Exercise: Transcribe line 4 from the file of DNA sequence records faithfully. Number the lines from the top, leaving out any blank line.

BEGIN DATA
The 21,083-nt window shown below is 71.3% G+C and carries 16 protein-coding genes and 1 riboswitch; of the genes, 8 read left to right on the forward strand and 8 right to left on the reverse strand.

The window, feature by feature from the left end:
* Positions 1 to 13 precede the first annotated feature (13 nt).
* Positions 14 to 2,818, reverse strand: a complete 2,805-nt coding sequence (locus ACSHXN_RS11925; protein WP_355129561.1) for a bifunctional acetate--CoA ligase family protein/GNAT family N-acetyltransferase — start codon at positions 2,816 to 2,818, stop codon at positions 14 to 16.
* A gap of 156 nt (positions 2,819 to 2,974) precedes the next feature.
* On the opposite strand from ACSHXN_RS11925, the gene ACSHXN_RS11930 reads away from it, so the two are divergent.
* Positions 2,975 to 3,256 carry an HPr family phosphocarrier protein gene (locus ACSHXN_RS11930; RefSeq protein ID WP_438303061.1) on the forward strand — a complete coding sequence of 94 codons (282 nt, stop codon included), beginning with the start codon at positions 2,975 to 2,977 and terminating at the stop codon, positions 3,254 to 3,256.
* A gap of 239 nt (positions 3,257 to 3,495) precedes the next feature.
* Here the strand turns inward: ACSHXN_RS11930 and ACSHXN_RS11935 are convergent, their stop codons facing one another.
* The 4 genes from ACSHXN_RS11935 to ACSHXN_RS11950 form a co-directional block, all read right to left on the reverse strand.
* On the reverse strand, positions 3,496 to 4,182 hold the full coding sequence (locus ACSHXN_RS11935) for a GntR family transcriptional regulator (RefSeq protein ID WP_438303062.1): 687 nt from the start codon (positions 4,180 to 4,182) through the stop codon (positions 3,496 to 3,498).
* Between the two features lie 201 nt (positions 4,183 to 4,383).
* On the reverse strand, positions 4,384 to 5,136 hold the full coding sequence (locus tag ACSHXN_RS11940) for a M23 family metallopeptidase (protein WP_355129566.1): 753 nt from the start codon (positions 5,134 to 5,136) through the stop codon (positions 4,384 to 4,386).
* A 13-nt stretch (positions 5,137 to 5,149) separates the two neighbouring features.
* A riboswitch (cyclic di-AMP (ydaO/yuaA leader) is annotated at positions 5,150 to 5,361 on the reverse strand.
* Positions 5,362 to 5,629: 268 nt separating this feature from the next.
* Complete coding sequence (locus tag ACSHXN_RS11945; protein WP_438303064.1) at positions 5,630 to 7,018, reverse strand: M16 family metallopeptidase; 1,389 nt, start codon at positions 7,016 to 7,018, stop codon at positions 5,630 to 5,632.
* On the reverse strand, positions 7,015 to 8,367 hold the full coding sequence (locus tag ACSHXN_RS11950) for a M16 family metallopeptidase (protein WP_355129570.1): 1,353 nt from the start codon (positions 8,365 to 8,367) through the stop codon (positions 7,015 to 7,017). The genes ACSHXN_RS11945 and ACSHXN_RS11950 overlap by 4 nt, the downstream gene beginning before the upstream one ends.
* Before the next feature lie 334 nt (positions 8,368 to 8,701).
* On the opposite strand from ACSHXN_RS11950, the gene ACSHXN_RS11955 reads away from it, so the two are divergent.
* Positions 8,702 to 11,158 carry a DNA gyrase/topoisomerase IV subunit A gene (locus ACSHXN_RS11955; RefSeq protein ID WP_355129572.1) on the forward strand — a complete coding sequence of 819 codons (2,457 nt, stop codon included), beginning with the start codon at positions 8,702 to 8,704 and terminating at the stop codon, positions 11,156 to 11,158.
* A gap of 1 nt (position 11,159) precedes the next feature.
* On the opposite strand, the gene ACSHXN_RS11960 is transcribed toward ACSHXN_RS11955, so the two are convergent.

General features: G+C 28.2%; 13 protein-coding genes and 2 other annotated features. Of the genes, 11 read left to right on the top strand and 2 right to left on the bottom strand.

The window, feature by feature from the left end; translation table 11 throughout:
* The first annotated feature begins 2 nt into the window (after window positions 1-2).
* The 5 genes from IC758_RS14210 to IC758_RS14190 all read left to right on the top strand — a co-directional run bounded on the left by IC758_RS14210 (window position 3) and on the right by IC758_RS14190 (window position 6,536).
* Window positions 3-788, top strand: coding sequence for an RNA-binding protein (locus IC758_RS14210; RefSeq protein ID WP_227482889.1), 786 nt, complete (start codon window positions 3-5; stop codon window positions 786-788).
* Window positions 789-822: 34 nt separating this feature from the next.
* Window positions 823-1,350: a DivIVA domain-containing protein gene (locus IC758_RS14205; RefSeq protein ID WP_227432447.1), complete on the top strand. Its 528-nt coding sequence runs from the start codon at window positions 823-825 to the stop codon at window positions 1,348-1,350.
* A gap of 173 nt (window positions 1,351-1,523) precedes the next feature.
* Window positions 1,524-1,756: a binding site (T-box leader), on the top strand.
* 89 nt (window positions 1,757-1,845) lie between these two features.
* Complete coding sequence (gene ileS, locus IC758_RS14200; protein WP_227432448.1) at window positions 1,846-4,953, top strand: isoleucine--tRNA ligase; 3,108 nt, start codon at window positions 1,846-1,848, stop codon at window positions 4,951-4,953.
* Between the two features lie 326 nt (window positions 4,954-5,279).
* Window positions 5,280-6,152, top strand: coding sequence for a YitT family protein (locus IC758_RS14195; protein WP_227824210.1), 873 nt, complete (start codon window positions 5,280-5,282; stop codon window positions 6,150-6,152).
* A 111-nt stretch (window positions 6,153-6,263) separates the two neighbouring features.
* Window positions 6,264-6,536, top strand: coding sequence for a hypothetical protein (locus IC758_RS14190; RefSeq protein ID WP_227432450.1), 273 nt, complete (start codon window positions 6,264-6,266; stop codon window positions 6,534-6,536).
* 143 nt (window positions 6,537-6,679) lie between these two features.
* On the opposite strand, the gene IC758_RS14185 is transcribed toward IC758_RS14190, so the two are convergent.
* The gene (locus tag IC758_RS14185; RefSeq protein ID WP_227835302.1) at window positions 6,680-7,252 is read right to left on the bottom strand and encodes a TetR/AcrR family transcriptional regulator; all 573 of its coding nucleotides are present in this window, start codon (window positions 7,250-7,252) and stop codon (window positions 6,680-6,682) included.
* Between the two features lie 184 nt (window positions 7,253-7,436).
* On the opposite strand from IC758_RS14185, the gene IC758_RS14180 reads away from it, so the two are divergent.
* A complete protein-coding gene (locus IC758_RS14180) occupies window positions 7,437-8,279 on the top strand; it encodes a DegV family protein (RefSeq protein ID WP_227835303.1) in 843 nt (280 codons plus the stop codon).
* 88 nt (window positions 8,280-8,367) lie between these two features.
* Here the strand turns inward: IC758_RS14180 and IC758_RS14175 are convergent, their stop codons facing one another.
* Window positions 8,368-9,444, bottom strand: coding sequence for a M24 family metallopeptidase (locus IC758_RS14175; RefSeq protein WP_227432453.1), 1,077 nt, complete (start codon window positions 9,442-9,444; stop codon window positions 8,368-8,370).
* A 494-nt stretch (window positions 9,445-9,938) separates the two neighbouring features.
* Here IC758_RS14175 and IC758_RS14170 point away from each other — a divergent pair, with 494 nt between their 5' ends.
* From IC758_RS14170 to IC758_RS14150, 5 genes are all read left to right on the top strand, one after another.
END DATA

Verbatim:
* Positions 14 to 2,818, reverse strand: a complete 2,805-nt coding sequence (locus ACSHXN_RS11925; protein WP_355129561.1) for a bifunctional acetate--CoA ligase family protein/GNAT family N-acetyltransferase — start codon at positions 2,816 to 2,818, stop codon at positions 14 to 16.